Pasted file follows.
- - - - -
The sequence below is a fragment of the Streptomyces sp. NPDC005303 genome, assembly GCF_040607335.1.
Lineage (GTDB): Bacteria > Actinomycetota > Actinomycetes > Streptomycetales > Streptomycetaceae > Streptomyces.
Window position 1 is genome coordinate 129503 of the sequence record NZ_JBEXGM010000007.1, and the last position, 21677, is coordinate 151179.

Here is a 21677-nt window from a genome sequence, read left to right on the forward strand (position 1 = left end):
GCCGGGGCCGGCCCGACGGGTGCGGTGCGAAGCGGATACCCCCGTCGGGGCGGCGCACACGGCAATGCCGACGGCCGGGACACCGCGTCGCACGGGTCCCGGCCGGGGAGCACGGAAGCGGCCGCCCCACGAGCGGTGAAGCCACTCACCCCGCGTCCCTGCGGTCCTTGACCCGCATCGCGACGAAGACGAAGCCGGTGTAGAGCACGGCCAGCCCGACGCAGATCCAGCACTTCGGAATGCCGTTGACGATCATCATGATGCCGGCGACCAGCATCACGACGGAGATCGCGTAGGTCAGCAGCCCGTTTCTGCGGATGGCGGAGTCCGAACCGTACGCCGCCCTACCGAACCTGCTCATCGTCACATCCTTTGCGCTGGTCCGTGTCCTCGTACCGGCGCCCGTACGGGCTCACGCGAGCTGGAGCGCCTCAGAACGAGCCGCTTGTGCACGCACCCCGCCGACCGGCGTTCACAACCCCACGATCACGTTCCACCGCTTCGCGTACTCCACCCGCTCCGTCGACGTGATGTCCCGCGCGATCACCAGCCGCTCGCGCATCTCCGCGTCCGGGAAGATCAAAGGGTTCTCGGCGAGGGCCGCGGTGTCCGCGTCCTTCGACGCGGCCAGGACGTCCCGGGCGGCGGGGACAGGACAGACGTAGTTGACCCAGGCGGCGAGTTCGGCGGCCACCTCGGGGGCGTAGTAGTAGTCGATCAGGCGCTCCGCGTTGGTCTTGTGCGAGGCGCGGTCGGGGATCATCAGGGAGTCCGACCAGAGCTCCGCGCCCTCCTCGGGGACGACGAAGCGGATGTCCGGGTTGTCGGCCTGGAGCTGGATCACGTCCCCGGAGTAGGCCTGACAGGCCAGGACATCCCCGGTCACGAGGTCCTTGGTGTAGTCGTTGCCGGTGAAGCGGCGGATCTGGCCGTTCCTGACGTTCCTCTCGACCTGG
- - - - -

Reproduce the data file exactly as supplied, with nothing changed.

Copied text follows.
The sequence below is a fragment of the Streptomyces sp. NPDC005303 genome, assembly GCF_040607335.1.
Lineage (GTDB): Bacteria > Actinomycetota > Actinomycetes > Streptomycetales > Streptomycetaceae > Streptomyces.
Window position 1 is genome coordinate 129503 of the sequence record NZ_JBEXGM010000007.1, and the last position, 21677, is coordinate 151179.

Here is a 21677-nt window from a genome sequence, read left to right on the forward strand (position 1 = left end):
GCCGGGGCCGGCCCGACGGGTGCGGTGCGAAGCGGATACCCCCGTCGGGGCGGCGCACACGGCAATGCCGACGGCCGGGACACCGCGTCGCACGGGTCCCGGCCGGGGAGCACGGAAGCGGCCGCCCCACGAGCGGTGAAGCCACTCACCCCGCGTCCCTGCGGTCCTTGACCCGCATCGCGACGAAGACGAAGCCGGTGTAGAGCACGGCCAGCCCGACGCAGATCCAGCACTTCGGAATGCCGTTGACGATCATCATGATGCCGGCGACCAGCATCACGACGGAGATCGCGTAGGTCAGCAGCCCGTTTCTGCGGATGGCGGAGTCCGAACCGTACGCCGCCCTACCGAACCTGCTCATCGTCACATCCTTTGCGCTGGTCCGTGTCCTCGTACCGGCGCCCGTACGGGCTCACGCGAGCTGGAGCGCCTCAGAACGAGCCGCTTGTGCACGCACCCCGCCGACCGGCGTTCACAACCCCACGATCACGTTCCACCGCTTCGCGTACTCCACCCGCTCCGTCGACGTGATGTCCCGCGCGATCACCAGCCGCTCGCGCATCTCCGCGTCCGGGAAGATCAAAGGGTTCTCGGCGAGGGCCGCGGTGTCCGCGTCCTTCGACGCGGCCAGGACGTCCCGGGCGGCGGGGACAGGACAGACGTAGTTGACCCAGGCGGCGAGTTCGGCGGCCACCTCGGGGGCGTAGTAGTAGTCGATCAGGCGCTCCGCGTTGGTCTTGTGCGAGGCGCGGTCGGGGATCATCAGGGAGTCCGACCAGAGCTCCGCGCCCTCCTCGGGGACGACGAAGCGGATGTCCGGGTTGTCGGCCTGGAGCTGGATCACGTCCCCGGAGTAGGCCTGACAGGCCAGGACATCCCCGGTCACGAGGTCCTTGGTGTAGTCGTTGCCGGTGAAGCGGCGGATCTGGCCGTTCCTGACGTTCCTCTCGACCTGG